Foot-and-mouth controls relaxed

21 June 2001

Foot-and-mouth controls relaxed

By Donald MacPhail

FOOT-AND-MOUTH movement restrictions are being eased to allow farmers in Infected Areas to send livestock to abattoirs further afield.

Margaret Beckett, Secretary of State at the Department for Environment, Food and Rural, announced that controls would be relaxed from Friday (22 June).

Mrs Beckett was setting out the governments continuing response to the foot-and-mouth epidemic to the new House of Commons.

Livestock in Infected Areas can move, under licence, for slaughter in abattoirs outside the area in a move to enable more normal trade, she said.

Farmers in Infected Areas have been pushing for this as they could only trade within these areas, limiting outlets for stock.

This news was welcomed by National Farmers Union president Ben Gill.

“We are grateful that DEFRA has acknowledged the need to ensure
facilities mirror the industrys needs as the number of infected areas shrink.”

Mrs Beckett also announced moves to ease controls on the movement of cattle and pigs for welfare reasons.

Cattle and pigs At Risk Areas will be permitted to move, under licence, into Provisionally Free Areas, on welfare grounds.

Welfare movements of cattle and pigs from one Provisionally Free Area to another will also be permitted.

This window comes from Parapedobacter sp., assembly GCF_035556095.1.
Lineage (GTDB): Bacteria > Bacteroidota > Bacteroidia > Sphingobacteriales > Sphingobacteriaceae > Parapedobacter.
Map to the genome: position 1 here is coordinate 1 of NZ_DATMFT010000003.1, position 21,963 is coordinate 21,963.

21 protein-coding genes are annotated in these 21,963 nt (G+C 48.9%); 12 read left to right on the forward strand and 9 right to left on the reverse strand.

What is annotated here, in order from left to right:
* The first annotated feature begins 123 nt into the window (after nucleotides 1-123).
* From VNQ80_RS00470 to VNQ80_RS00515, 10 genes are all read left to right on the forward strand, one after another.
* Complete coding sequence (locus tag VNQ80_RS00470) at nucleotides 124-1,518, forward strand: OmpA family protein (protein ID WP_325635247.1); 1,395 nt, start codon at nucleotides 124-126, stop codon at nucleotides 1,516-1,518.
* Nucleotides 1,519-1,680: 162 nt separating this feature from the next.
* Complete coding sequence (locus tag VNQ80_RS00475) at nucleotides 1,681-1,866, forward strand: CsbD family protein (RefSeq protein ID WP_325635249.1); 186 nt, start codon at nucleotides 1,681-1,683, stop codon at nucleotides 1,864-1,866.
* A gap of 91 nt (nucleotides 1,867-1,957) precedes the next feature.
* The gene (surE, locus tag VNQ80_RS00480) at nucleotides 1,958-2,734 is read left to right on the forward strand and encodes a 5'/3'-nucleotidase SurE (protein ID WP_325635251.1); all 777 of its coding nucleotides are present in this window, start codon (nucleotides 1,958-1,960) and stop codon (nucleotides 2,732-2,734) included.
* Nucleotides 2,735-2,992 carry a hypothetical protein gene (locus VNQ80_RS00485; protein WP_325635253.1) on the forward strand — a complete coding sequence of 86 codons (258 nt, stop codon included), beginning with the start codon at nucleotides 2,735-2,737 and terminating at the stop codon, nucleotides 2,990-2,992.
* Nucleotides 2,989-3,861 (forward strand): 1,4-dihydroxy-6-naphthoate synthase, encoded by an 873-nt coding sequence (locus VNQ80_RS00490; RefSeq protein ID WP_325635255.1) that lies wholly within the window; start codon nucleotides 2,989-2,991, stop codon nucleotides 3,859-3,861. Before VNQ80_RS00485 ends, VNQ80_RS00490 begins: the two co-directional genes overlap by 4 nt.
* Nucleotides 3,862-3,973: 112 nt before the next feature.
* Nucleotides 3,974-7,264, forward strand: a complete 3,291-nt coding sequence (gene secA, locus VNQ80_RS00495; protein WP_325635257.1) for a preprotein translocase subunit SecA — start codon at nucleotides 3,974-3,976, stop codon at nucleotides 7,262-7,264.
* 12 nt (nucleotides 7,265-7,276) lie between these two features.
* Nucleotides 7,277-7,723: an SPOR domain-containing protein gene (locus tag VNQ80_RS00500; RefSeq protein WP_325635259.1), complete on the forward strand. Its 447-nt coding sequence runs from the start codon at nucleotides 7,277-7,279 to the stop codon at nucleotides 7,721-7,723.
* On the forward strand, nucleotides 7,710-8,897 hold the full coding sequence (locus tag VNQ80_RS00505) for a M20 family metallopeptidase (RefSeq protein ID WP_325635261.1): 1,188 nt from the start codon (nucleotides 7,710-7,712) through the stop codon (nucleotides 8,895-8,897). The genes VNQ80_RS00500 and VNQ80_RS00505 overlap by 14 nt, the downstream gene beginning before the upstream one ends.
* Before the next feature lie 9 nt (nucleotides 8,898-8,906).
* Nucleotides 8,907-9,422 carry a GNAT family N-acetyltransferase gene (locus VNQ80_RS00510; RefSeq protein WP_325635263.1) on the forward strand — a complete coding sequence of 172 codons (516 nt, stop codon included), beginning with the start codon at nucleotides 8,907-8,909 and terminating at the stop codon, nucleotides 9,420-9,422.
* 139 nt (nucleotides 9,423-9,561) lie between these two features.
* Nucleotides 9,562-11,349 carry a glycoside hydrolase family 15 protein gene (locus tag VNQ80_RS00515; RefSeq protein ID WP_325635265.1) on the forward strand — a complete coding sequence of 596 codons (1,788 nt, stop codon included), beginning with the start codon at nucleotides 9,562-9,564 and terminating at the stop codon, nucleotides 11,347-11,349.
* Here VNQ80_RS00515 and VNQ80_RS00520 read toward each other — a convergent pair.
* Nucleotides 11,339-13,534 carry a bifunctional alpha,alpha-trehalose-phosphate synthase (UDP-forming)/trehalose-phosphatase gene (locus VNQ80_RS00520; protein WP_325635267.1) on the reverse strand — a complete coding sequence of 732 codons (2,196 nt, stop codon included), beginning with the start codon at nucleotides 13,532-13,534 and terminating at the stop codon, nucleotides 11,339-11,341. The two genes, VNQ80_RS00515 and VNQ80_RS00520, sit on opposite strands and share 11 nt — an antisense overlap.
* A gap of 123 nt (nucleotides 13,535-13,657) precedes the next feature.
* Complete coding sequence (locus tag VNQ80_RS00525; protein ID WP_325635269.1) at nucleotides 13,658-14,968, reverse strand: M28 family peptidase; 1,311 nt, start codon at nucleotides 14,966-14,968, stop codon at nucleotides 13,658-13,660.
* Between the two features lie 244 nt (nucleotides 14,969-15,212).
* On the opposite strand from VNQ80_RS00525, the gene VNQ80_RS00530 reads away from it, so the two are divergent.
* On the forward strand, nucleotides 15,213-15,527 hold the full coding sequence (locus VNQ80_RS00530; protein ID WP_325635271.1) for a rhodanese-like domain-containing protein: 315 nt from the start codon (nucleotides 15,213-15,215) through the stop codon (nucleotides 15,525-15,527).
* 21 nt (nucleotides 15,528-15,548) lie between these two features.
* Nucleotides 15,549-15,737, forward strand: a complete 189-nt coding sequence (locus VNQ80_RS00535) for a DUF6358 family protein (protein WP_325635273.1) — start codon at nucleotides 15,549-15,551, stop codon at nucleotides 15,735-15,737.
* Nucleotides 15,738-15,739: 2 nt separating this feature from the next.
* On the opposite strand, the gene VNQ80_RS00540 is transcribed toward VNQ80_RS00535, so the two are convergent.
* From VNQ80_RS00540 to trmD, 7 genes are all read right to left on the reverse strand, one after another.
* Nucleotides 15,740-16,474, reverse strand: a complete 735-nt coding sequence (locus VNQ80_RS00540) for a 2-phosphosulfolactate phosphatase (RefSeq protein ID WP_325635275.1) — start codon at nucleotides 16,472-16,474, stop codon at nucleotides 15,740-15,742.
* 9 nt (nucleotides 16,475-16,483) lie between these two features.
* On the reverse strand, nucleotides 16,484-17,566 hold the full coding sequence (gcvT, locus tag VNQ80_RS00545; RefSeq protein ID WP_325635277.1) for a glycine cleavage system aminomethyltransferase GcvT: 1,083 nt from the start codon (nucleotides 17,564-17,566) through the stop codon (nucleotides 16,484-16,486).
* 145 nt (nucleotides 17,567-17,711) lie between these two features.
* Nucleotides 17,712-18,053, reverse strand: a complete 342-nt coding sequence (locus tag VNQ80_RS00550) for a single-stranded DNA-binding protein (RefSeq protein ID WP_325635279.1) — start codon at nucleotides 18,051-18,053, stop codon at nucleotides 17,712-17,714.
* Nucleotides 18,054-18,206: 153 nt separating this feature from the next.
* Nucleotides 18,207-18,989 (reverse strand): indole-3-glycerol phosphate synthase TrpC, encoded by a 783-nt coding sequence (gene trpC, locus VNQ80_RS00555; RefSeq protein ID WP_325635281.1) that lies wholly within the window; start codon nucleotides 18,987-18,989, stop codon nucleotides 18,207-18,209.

Vets had said it was still too risky to extend this to sheep, said Mrs Beckett.

Mrs Beckett also said it was vital to reopen footpaths wherever possible and criticised some authorities for keeping them closed without good reason.

She announced that DEFRA was looking to see if it can revoke the remaining blanket closures of paths in the near future.

She warned that outbreaks would continue in some parts of the
country for some time and stressed the importance of biosecurity on farms.

“So it is hugely important that no-one relaxes their guard.”

The Secretary of State reiterated that while rendering was the preferred option for carcass disposal, licensed landfills and mass burial sites may still have to be used.

“There are no easy options for disposal and if the circumstances arise, we must be prepared to utilise the national assets we have, including burial sites.

To date there had been in total 1771 confirmed cases of foot and mouth disease in the United Kingdom.


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